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The greatest Grand Prix drivers' greatest mistakes?

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#151 Michael Ferner

Michael Ferner
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Posted 04 February 2014 - 18:07

Tim, you're right about it having been a good race - people always moan about Zolder, but that circuit almost always produced very entertaining races! But I can't agree with AH's account of the incident. Admittedly, we can't see what had been going on previous to the corner, but Scheckter left more than enough room for Clay at the apex, and there was no need for Clay to lock the brakes and tap the Ferrari (if that's what happened - you can't see it clearly on the video). Jody was well ahead already and left the inside free, so that was clearly Clay's mistake. As for Villeneuve being "unable to avoid" the Williams, well that's bollocks pure and simple. I do recall that Clay complained after the race to the Swiss press about being taken out by "a Formula Atlantic driver", and that's a view I tend to agree with.


#152 Spaceframe

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Posted 10 February 2014 - 14:11

I based my original assertion that Villeneuve was not as fast as Reutemann on their respective qualifying performances that season, twelve -four to Reutemann IIRC, and surely the best indicator of a drivers pure speed.  I'm as big a Villeneuve fan as the next man and consider myself fortunate that I saw him race on a number of occasions, but I wasn't convinced at the time that he was any quicker than Reutemann,  and nothing that I have seen or read in the intervening 36 years has changed my mind!


As for Reutemann never managing to take the fight to Chapman's wing cars, you conveniently overlooked Watkins Glenn, where Reutemann caught and passed Andretti on the third lap and went on to win!

Fair point about the qualifying, but it doesn't change the fact that Reutemann never took the fight to the Lotus 79.


Yes, he did overtake Andretti at the Glen on lap 3, but so did Villeneuve - quote from Automobile Year 26 !978/79:


"In the race Andretti shot into the lead at the start but in three laps the Lotus started to drop back through lack of brakes. Ferrari driver Reutemann, on his last-but-one appearance for the Italian equipe, took the lead he never relinquished. The Argentinian was followed by his team-mate, French-Canadian Gilles Villeneuve but his car blev its engine on lap 23."


So, nothing conviniently forgotten  ;)

#153 chr1s

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Posted 11 February 2014 - 22:53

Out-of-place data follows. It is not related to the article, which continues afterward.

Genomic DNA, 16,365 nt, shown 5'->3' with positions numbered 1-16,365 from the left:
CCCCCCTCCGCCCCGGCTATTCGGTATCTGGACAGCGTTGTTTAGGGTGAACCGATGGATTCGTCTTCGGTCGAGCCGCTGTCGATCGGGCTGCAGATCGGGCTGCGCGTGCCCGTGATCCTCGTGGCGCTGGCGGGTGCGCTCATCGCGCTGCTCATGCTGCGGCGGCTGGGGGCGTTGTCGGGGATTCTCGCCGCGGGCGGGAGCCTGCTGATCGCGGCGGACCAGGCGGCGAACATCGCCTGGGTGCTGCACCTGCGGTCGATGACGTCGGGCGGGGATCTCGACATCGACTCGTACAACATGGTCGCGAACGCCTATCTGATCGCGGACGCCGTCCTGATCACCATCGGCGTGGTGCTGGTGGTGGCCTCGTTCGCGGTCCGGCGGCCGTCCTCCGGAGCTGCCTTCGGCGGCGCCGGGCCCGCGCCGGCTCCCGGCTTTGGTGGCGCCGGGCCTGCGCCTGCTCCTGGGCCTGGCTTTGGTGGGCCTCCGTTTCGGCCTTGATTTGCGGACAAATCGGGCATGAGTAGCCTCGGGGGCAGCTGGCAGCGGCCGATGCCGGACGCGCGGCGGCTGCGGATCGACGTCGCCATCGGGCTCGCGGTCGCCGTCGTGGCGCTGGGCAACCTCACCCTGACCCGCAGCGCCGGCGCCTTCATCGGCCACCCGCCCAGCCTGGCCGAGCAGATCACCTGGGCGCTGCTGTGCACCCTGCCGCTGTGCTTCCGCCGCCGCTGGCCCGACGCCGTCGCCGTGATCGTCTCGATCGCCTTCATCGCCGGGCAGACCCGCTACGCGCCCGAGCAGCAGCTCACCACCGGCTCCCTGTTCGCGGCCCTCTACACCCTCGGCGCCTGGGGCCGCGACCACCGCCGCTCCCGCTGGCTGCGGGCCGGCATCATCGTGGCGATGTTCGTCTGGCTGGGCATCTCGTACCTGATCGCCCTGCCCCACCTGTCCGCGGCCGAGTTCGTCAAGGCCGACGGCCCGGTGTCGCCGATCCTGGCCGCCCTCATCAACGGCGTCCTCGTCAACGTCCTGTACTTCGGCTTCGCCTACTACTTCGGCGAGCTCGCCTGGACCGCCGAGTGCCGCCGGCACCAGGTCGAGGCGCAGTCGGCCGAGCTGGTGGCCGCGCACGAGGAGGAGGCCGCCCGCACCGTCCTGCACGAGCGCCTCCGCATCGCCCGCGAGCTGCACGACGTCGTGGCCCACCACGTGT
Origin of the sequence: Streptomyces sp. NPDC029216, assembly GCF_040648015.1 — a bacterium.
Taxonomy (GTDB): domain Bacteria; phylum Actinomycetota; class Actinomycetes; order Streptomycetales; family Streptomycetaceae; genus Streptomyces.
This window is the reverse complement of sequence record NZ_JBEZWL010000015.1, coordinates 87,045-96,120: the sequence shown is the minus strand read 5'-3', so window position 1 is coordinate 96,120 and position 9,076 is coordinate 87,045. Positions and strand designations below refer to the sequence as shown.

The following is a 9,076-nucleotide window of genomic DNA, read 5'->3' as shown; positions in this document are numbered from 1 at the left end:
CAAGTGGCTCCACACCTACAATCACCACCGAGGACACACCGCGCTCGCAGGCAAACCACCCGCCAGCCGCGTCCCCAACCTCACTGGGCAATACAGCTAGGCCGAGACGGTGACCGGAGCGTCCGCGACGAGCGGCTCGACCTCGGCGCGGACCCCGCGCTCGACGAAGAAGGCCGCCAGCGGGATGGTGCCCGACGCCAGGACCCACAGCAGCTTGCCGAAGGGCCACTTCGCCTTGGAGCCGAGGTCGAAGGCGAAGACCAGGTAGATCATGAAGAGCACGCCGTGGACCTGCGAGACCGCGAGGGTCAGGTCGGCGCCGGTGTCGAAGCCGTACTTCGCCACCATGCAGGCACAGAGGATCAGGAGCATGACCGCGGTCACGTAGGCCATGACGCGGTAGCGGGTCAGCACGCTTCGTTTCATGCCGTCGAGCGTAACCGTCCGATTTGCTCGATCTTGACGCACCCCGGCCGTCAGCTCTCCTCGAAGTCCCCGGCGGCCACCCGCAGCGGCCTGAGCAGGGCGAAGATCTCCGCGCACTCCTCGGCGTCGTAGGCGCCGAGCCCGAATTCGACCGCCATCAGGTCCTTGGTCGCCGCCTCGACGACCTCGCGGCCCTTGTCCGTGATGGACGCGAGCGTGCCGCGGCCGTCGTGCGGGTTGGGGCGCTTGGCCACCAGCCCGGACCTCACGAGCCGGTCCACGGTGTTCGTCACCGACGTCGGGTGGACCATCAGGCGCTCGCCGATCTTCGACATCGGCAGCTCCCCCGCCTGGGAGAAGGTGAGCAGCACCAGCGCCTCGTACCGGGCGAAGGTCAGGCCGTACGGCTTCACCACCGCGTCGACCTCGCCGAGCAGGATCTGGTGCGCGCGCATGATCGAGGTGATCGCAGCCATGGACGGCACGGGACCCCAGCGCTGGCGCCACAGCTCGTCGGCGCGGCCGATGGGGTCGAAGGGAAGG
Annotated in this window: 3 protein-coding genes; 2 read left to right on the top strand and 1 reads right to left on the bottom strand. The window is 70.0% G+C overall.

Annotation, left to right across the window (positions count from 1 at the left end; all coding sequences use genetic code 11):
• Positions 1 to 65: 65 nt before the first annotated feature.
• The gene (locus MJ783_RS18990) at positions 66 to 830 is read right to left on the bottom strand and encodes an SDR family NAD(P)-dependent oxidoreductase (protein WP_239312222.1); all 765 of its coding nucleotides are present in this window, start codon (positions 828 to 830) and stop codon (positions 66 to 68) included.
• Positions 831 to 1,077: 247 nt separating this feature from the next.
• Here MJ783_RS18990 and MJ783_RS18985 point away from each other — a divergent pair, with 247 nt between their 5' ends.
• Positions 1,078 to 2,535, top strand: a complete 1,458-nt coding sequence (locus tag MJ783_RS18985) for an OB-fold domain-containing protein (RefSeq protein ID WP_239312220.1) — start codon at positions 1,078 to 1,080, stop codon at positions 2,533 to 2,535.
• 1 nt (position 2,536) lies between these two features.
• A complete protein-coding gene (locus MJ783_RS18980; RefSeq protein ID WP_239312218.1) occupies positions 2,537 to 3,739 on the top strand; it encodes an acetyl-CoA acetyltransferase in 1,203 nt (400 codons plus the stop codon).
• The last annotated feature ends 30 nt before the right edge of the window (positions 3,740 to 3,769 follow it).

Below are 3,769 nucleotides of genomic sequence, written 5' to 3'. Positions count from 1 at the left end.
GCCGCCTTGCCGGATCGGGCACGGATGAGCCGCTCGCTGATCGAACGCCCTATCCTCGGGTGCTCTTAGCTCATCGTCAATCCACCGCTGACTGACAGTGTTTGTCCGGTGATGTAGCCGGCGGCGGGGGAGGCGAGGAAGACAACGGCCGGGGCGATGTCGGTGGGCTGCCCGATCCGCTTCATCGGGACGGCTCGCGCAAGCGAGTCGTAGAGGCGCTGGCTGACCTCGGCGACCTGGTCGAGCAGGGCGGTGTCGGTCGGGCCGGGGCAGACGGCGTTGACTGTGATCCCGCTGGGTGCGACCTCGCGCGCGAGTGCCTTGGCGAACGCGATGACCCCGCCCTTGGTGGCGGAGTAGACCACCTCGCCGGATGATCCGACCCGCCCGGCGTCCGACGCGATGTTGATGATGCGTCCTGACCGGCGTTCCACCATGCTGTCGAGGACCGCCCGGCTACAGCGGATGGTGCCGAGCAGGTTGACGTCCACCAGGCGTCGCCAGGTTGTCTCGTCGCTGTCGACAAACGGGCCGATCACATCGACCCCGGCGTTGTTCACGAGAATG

At 18:35: http://www.youtube.c...h?v=I2eircfD2EM


I hadn't seen this at the time as non-championship races weren't broadcast in Italy; makes one think to see the 79 hardly keeping up with the T3 at that point, both being previous year's cars. The 79 was quick but with reliability issues during 1978, if Ferrari didn't have the dip of form they had during the summer [tyre problems IIRC] it would have been interesting; Lotus would still have made it in the end, but it would have gone down to the wire.

The thing thats always interested me about the T3 and the 79's relative performance, is that  Reutemann once said that the T3 was never as fast as the T2 was (on Michelins) at Fiorano. Of Ferrari's five wins that season, Carlos driving the T2 at Rio was the most convincing, which has always made me wonder how different 1978 could have been if Forghieri had just concentrated on developing the T2 for another season. (Sorry for going off topic again!)

#154 Spaceframe

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Posted 19 February 2014 - 09:33

I wondered about the Zolder '79 incident, it's not what I recalled. And now I've found a youtube video, showing what really happened:

Around 7 minutes into the video, you can see Scheckter making a clean pass of Regazzoni around the outside, leaving more than enough room for the Swiss who hits a kerb nonetheless. Then Villeneuve comes along, and rams Regazzoni from behind. Spaceframe rewriting history? Yes, definitely!

I stand corrected. Thanks :up:


It appears the incident involving Schecker, Regazzoni and Villeneuve was indeed a racing incident. And the drivers making mistakes that day at Zolder happened to be the two Ligier drivers, battling away at the front, until Depailler crashed and Lafitte had ruined his tires...